Blog Post

How Content Companies Should Deal With Apple In An iSlate World

Arnon Mishkin is a partner with Mitchell Madison Group, where he consults for media companies on improving legacy businesses as well as making the internet profitable. Prior to MMG, he was a partner at the Boston Consulting Group, where he did some of the firm

3 Responses to “How Content Companies Should Deal With Apple In An iSlate World”

  1. David Faiman Odessa Mama Rec

    Sorry Arnon, I think you have now idea about the music business. If it wasn’t for Itunes, there would be very
    little of of the ‘music business’ left, by now. Certainly, many independent labels, like ours, wouldn’t be able to survive without them.
    As for ‘Apple’s tollgate has accelerated the destruction of their business model’,
    I agree with Bob. Online piracy destroyed that business model. For example, in the mid-90s, in SE Asia, albums/compilations often sold hundreds of thousands, but by 2000-2001 many labels were out of business. Could anyone imagine today, a compilation that could sell 900K LEGIT copies in Thailand alone??? I don’t think so, yet it did happen.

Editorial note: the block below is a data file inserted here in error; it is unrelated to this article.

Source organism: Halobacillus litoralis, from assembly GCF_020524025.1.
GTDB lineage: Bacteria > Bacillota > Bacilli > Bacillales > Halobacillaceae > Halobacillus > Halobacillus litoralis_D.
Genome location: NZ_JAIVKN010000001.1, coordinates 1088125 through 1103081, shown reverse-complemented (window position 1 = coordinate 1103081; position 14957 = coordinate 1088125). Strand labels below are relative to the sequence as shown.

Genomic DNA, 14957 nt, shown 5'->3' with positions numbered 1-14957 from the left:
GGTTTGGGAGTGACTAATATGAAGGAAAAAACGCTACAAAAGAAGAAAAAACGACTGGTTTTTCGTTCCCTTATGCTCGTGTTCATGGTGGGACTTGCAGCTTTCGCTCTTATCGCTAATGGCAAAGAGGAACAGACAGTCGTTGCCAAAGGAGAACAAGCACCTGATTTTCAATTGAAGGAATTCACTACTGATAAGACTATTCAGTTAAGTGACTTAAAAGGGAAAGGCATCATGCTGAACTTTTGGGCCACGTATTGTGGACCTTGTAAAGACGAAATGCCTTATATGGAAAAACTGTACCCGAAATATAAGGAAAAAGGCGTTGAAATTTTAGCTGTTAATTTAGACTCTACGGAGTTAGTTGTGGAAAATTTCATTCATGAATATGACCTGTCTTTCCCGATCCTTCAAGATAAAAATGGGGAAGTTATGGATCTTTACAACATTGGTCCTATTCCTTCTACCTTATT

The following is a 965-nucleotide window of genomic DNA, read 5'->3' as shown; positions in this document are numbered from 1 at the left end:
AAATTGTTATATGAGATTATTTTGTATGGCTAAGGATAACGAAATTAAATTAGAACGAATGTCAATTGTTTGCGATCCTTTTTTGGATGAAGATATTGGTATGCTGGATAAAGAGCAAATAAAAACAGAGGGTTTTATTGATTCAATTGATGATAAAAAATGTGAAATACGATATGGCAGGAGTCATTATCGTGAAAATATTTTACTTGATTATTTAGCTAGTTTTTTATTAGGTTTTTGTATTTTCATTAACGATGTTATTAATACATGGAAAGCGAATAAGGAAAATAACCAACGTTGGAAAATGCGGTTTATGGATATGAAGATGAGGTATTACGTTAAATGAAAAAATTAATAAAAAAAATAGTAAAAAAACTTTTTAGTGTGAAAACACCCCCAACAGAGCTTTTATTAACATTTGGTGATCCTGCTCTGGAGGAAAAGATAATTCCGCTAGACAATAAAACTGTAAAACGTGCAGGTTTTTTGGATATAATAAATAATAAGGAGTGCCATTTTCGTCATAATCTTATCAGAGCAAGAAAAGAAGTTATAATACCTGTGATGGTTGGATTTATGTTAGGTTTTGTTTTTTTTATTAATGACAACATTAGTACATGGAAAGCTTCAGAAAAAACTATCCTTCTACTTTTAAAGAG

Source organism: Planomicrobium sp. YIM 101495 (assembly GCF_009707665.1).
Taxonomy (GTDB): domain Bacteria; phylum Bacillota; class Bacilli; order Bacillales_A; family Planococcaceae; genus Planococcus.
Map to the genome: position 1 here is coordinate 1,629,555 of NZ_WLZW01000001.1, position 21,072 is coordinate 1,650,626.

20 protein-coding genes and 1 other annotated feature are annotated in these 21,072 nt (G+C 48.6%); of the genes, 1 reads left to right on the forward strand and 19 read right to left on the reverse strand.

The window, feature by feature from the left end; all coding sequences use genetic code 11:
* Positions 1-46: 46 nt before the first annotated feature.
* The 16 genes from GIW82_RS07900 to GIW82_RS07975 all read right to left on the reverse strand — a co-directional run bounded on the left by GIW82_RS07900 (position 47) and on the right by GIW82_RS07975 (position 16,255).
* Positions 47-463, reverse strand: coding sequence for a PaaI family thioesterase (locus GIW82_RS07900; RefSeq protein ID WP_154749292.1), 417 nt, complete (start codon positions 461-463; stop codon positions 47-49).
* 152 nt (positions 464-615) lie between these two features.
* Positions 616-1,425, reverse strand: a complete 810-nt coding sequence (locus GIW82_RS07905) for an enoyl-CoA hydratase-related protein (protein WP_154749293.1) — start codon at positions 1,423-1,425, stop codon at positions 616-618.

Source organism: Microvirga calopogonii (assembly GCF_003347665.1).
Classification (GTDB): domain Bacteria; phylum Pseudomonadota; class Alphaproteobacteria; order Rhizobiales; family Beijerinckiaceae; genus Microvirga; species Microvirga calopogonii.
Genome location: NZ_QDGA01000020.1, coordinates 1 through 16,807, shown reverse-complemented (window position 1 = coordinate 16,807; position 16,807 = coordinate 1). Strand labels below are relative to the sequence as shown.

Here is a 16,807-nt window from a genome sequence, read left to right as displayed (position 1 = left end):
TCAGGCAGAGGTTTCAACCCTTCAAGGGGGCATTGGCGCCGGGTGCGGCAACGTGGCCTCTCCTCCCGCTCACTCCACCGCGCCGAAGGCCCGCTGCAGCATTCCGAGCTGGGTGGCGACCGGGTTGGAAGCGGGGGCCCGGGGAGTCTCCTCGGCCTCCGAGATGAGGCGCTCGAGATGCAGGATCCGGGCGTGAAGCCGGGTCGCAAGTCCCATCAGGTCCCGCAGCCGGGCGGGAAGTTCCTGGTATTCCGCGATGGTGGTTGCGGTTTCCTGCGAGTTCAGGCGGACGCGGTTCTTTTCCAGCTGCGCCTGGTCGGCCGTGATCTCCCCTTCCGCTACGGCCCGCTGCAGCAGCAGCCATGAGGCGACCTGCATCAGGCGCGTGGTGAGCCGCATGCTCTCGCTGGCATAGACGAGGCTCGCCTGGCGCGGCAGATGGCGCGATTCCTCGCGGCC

2. acollmer

    In a tablet world where all communication moves from text to video, this is an interesting company to keep an eye on: – basically an online film school for the masses.

    they seem to be focused on expanding video literacy globally, and if you need video for everything, this site could grow into an interesting platform.

  3. Is this meant to be revisionist history??? Apple didn’t tear apart the ‘original bundles of records for consumers who were not already pirating the music, thereby reducing the importance and profitability of the record companies’. Napster did, driven by the major labels refusing to
    a) engage with digital meaningfully
    b) insist on putting out crappy CD albums with only one or two decent songs surrounded by fillers

    Apple has only ever gone for an opportunity to make money from meeting public demand. Can the same be said about the media companies themselves? The same companies who operate on the strategy of creating demand, then exploiting scarcity (which btw doesn’t work in the digital world).